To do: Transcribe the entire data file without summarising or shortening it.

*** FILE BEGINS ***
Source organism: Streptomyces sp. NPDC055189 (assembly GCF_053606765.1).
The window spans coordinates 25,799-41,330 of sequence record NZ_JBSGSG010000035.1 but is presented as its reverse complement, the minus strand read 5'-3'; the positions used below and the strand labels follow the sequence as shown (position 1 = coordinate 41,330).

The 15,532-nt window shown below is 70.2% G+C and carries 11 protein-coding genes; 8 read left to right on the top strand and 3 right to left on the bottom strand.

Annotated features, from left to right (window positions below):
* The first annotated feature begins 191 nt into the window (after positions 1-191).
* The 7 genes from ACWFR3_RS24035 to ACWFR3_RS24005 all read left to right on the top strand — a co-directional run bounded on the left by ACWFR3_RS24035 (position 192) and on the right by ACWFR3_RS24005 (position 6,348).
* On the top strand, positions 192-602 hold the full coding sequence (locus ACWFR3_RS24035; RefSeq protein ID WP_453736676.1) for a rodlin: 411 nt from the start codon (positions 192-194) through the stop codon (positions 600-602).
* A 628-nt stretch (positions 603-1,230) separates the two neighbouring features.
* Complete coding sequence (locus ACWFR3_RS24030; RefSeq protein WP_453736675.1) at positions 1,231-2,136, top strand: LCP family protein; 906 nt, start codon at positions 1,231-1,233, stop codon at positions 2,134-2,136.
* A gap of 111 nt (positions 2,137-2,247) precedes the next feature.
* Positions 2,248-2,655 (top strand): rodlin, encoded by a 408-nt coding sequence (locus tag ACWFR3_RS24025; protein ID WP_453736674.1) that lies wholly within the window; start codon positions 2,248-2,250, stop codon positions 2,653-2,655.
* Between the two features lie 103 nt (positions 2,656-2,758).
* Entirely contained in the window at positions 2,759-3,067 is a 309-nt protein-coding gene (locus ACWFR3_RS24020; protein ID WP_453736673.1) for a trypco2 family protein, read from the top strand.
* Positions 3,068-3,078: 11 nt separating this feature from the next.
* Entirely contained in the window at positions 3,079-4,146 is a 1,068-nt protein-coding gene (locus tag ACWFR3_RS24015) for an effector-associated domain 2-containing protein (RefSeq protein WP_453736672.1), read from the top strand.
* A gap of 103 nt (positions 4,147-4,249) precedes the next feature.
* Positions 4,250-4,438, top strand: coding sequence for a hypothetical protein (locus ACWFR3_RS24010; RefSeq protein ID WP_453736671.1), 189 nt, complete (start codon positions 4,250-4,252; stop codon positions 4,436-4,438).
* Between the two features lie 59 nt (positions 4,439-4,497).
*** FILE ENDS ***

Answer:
Source organism: Streptomyces sp. NPDC055189 (assembly GCF_053606765.1).
The window spans coordinates 25,799-41,330 of sequence record NZ_JBSGSG010000035.1 but is presented as its reverse complement, the minus strand read 5'-3'; the positions used below and the strand labels follow the sequence as shown (position 1 = coordinate 41,330).

The 15,532-nt window shown below is 70.2% G+C and carries 11 protein-coding genes; 8 read left to right on the top strand and 3 right to left on the bottom strand.

Annotated features, from left to right (window positions below):
* The first annotated feature begins 191 nt into the window (after positions 1-191).
* The 7 genes from ACWFR3_RS24035 to ACWFR3_RS24005 all read left to right on the top strand — a co-directional run bounded on the left by ACWFR3_RS24035 (position 192) and on the right by ACWFR3_RS24005 (position 6,348).
* On the top strand, positions 192-602 hold the full coding sequence (locus ACWFR3_RS24035; RefSeq protein ID WP_453736676.1) for a rodlin: 411 nt from the start codon (positions 192-194) through the stop codon (positions 600-602).
* A 628-nt stretch (positions 603-1,230) separates the two neighbouring features.
* Complete coding sequence (locus ACWFR3_RS24030; RefSeq protein WP_453736675.1) at positions 1,231-2,136, top strand: LCP family protein; 906 nt, start codon at positions 1,231-1,233, stop codon at positions 2,134-2,136.
* A gap of 111 nt (positions 2,137-2,247) precedes the next feature.
* Positions 2,248-2,655 (top strand): rodlin, encoded by a 408-nt coding sequence (locus tag ACWFR3_RS24025; protein ID WP_453736674.1) that lies wholly within the window; start codon positions 2,248-2,250, stop codon positions 2,653-2,655.
* Between the two features lie 103 nt (positions 2,656-2,758).
* Entirely contained in the window at positions 2,759-3,067 is a 309-nt protein-coding gene (locus ACWFR3_RS24020; protein ID WP_453736673.1) for a trypco2 family protein, read from the top strand.
* Positions 3,068-3,078: 11 nt separating this feature from the next.
* Entirely contained in the window at positions 3,079-4,146 is a 1,068-nt protein-coding gene (locus tag ACWFR3_RS24015) for an effector-associated domain 2-containing protein (RefSeq protein WP_453736672.1), read from the top strand.
* A gap of 103 nt (positions 4,147-4,249) precedes the next feature.
* Positions 4,250-4,438, top strand: coding sequence for a hypothetical protein (locus ACWFR3_RS24010; RefSeq protein ID WP_453736671.1), 189 nt, complete (start codon positions 4,250-4,252; stop codon positions 4,436-4,438).
* Between the two features lie 59 nt (positions 4,439-4,497).